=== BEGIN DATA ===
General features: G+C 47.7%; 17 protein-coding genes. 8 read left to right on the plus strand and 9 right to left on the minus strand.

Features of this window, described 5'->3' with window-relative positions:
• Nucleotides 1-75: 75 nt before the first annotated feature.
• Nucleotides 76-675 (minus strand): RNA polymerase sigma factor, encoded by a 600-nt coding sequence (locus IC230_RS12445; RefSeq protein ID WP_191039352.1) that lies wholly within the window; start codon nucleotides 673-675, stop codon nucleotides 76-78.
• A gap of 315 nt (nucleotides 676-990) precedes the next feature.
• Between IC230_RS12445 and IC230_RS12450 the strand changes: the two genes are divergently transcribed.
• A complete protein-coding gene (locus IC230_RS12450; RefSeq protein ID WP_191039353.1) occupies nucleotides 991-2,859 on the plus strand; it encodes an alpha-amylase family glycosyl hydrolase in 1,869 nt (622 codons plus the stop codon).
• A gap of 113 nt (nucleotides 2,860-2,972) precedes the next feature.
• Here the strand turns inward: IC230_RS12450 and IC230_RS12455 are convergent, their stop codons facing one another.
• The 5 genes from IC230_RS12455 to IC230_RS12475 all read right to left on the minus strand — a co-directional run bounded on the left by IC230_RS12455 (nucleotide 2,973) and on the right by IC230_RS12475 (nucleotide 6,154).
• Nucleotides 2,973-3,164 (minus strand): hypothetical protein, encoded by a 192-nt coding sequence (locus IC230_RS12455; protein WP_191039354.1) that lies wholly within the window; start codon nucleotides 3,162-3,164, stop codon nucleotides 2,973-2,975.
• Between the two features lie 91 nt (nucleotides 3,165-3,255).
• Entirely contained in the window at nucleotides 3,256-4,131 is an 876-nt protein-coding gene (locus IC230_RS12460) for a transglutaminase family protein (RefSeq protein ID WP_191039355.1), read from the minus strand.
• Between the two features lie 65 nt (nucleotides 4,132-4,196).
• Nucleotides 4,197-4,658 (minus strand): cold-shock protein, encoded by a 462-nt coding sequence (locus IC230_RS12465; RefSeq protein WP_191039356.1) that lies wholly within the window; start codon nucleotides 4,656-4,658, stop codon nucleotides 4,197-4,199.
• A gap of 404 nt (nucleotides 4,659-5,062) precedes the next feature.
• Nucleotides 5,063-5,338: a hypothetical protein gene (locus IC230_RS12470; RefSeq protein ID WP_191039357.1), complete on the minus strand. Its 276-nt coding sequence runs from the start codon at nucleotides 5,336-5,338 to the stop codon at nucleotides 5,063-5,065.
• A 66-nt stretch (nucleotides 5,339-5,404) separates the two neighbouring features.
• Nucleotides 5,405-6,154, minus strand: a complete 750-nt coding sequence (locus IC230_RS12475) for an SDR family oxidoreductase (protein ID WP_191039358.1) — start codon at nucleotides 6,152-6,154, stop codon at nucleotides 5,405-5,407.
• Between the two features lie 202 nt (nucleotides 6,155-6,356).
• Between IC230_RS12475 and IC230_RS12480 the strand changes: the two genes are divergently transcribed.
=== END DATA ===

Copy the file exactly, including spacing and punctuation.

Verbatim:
General features: G+C 47.7%; 17 protein-coding genes. 8 read left to right on the plus strand and 9 right to left on the minus strand.

Features of this window, described 5'->3' with window-relative positions:
• Nucleotides 1-75: 75 nt before the first annotated feature.
• Nucleotides 76-675 (minus strand): RNA polymerase sigma factor, encoded by a 600-nt coding sequence (locus IC230_RS12445; RefSeq protein ID WP_191039352.1) that lies wholly within the window; start codon nucleotides 673-675, stop codon nucleotides 76-78.
• A gap of 315 nt (nucleotides 676-990) precedes the next feature.
• Between IC230_RS12445 and IC230_RS12450 the strand changes: the two genes are divergently transcribed.
• A complete protein-coding gene (locus IC230_RS12450; RefSeq protein ID WP_191039353.1) occupies nucleotides 991-2,859 on the plus strand; it encodes an alpha-amylase family glycosyl hydrolase in 1,869 nt (622 codons plus the stop codon).
• A gap of 113 nt (nucleotides 2,860-2,972) precedes the next feature.
• Here the strand turns inward: IC230_RS12450 and IC230_RS12455 are convergent, their stop codons facing one another.
• The 5 genes from IC230_RS12455 to IC230_RS12475 all read right to left on the minus strand — a co-directional run bounded on the left by IC230_RS12455 (nucleotide 2,973) and on the right by IC230_RS12475 (nucleotide 6,154).
• Nucleotides 2,973-3,164 (minus strand): hypothetical protein, encoded by a 192-nt coding sequence (locus IC230_RS12455; protein WP_191039354.1) that lies wholly within the window; start codon nucleotides 3,162-3,164, stop codon nucleotides 2,973-2,975.
• Between the two features lie 91 nt (nucleotides 3,165-3,255).
• Entirely contained in the window at nucleotides 3,256-4,131 is an 876-nt protein-coding gene (locus IC230_RS12460) for a transglutaminase family protein (RefSeq protein ID WP_191039355.1), read from the minus strand.
• Between the two features lie 65 nt (nucleotides 4,132-4,196).
• Nucleotides 4,197-4,658 (minus strand): cold-shock protein, encoded by a 462-nt coding sequence (locus IC230_RS12465; RefSeq protein WP_191039356.1) that lies wholly within the window; start codon nucleotides 4,656-4,658, stop codon nucleotides 4,197-4,199.
• A gap of 404 nt (nucleotides 4,659-5,062) precedes the next feature.
• Nucleotides 5,063-5,338: a hypothetical protein gene (locus IC230_RS12470; RefSeq protein ID WP_191039357.1), complete on the minus strand. Its 276-nt coding sequence runs from the start codon at nucleotides 5,336-5,338 to the stop codon at nucleotides 5,063-5,065.
• A 66-nt stretch (nucleotides 5,339-5,404) separates the two neighbouring features.
• Nucleotides 5,405-6,154, minus strand: a complete 750-nt coding sequence (locus IC230_RS12475) for an SDR family oxidoreductase (protein ID WP_191039358.1) — start codon at nucleotides 6,152-6,154, stop codon at nucleotides 5,405-5,407.
• Between the two features lie 202 nt (nucleotides 6,155-6,356).
• Between IC230_RS12475 and IC230_RS12480 the strand changes: the two genes are divergently transcribed.